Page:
Karine Joret, vice president of marketing for Warners Bros. Worldwide Retail, said, “Bringing Robert Lee Morris into the world of Warner Bros. has been exciting for both of us. We really wanted him to give his own interpretation of our characters, which we feel will provide an ongoing source of delight to our customers.”
The line is sold in its own 30-square-foot mini boutique in the store’s third-floor gallery and retails for $50 to $1,500. It is exclusive to the Warner Bros. Studio Stores and will be rolled out to a dozen locations in early December, Joret noted. She declined to give a sales projection.
The Warner Bros. stores do feature some high-priced clothing and accessories in addition to original and limited-edition artwork, but very little of the current accessories assortment retails for more than $120.
Joret acknowledged that Morris’s prices were higher than those in the store’s typical assortment, but said she believed the line “has enough diversity in product and price points to appeal to a wide range of customers.”
Moving from rabbits to rinks, Kevin Topper and Dena Lowell, owners of the now-closed Topper + Lowell jewelry showroom, have combined their lifelong connection to professional ice hockey with jewelry.
After the collection was successfully tested at the Tampa Bay Lightning arena store, where $75 rhinestone baguette pins shaped like lightning bolts sold rapidly, the National Hockey League asked Topper and Lowell to expand the number and type of items.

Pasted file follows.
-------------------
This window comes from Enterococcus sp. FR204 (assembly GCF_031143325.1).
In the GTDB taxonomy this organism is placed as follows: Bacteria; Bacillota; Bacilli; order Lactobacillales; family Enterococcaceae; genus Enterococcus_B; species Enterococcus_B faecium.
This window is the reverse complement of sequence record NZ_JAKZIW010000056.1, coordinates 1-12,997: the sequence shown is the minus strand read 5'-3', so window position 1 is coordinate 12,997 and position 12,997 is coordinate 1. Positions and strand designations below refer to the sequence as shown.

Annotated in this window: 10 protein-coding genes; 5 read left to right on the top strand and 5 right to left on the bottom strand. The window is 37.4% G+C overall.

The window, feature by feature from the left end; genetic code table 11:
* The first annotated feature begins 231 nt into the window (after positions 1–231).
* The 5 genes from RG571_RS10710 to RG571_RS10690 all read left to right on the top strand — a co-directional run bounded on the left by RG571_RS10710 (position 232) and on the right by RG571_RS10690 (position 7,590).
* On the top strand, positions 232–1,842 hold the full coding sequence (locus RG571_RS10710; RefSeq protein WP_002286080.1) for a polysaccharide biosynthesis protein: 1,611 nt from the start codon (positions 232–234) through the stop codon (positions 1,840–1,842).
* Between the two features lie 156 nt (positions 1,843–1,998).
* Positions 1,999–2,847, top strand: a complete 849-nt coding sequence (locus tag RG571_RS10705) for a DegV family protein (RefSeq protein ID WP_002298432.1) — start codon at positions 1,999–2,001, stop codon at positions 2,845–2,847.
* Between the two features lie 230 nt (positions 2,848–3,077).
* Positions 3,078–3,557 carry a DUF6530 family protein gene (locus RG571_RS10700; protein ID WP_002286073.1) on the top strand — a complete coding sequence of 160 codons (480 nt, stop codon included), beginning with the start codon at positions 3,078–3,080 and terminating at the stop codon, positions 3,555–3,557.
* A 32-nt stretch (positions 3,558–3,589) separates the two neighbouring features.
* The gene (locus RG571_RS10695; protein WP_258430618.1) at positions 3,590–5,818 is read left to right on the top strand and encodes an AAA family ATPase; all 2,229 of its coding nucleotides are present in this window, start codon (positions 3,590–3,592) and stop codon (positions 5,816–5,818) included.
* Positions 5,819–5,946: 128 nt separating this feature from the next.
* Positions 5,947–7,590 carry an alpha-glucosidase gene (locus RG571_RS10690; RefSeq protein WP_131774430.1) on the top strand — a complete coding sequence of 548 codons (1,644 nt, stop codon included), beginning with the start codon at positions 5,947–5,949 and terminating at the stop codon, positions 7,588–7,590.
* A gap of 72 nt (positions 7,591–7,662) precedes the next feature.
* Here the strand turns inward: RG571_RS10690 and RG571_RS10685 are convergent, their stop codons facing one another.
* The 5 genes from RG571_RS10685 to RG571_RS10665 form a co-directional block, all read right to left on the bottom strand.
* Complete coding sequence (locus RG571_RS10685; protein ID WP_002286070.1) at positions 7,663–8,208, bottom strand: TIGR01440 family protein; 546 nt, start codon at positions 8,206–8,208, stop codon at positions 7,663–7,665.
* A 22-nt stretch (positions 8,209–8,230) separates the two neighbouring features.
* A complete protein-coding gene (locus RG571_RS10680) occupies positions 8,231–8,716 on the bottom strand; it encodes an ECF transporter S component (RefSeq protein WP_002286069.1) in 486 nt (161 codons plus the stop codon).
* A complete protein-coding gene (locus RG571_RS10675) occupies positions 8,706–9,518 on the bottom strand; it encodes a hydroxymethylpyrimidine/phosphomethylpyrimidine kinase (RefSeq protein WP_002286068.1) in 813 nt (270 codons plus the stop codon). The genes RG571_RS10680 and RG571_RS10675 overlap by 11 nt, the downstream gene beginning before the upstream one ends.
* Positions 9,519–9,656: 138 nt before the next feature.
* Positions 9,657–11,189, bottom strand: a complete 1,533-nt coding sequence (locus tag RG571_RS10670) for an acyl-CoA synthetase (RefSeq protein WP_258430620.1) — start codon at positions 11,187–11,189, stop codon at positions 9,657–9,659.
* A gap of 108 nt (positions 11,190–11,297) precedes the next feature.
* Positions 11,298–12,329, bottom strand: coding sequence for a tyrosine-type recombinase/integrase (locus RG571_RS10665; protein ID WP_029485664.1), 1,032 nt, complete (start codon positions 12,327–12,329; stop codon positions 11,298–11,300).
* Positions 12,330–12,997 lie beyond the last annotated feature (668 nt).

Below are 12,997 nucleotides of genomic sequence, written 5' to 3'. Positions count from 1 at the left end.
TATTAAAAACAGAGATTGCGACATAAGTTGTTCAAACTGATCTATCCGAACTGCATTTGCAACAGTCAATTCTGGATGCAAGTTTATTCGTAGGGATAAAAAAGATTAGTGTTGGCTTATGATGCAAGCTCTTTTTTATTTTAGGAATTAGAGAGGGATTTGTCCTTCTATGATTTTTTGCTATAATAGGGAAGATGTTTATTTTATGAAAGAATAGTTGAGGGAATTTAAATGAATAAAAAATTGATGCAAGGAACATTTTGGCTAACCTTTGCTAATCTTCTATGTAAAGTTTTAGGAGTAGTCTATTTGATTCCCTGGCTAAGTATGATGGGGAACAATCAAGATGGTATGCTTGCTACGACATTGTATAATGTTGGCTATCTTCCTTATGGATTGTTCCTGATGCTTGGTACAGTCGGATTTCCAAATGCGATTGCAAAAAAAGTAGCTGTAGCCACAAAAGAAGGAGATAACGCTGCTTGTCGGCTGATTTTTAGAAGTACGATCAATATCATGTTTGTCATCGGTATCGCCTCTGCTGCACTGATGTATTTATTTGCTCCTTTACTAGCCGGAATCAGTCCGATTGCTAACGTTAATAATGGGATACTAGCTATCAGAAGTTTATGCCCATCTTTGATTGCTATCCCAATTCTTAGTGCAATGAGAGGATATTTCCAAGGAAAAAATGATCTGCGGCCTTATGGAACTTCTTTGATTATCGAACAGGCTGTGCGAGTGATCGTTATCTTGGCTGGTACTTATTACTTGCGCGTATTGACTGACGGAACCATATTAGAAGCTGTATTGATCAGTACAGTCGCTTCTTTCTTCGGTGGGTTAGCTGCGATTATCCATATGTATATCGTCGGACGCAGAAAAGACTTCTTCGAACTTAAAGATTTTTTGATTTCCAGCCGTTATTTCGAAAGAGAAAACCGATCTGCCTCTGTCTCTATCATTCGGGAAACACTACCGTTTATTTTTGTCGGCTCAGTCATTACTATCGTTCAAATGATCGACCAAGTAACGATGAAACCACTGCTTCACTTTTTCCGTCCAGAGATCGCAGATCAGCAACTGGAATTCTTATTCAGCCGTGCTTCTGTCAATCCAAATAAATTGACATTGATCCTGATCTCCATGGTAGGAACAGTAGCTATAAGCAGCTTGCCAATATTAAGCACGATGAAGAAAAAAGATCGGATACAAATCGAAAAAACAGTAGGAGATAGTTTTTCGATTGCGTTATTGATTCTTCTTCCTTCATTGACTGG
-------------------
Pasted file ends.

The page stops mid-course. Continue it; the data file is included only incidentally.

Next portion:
Under the name Lowell Inc., the collection features pavé, enamel or gold-plated pins, earrings and bracelets that incorporate team names, logos or replicas of hockey paraphernalia. Topper says they are as appropriate for suit lapels as they are for jeans jackets. The collection wholesales for $3 to $200.
The line is sold in team and arena stores and in catalogs, and Topper hopes to expand next spring to additional distribution channels such as department stores, national chains and home shopping networks.
“Jewelry is one area that’s strictly geared for women, that is sophisticated and not cutesy,” said Fred Scalera, vice president of Licensing for the NHL. “A lot of decisions in purchasing hockey merchandise are made by women, whether buying for themselves or someone else.”
Although the NHL season has been postponed because of a labor dispute, the league was in a boom period, and had been considered the fastest-growing of the four major professional sports in the U.S., in attendance and licensing sales.
U.S. retail sales of NHL licensed merchandise have increased from $150 million in 1990 to more than $1 billion in the 1994 fiscal year ended last June, according to NHL Enterprises.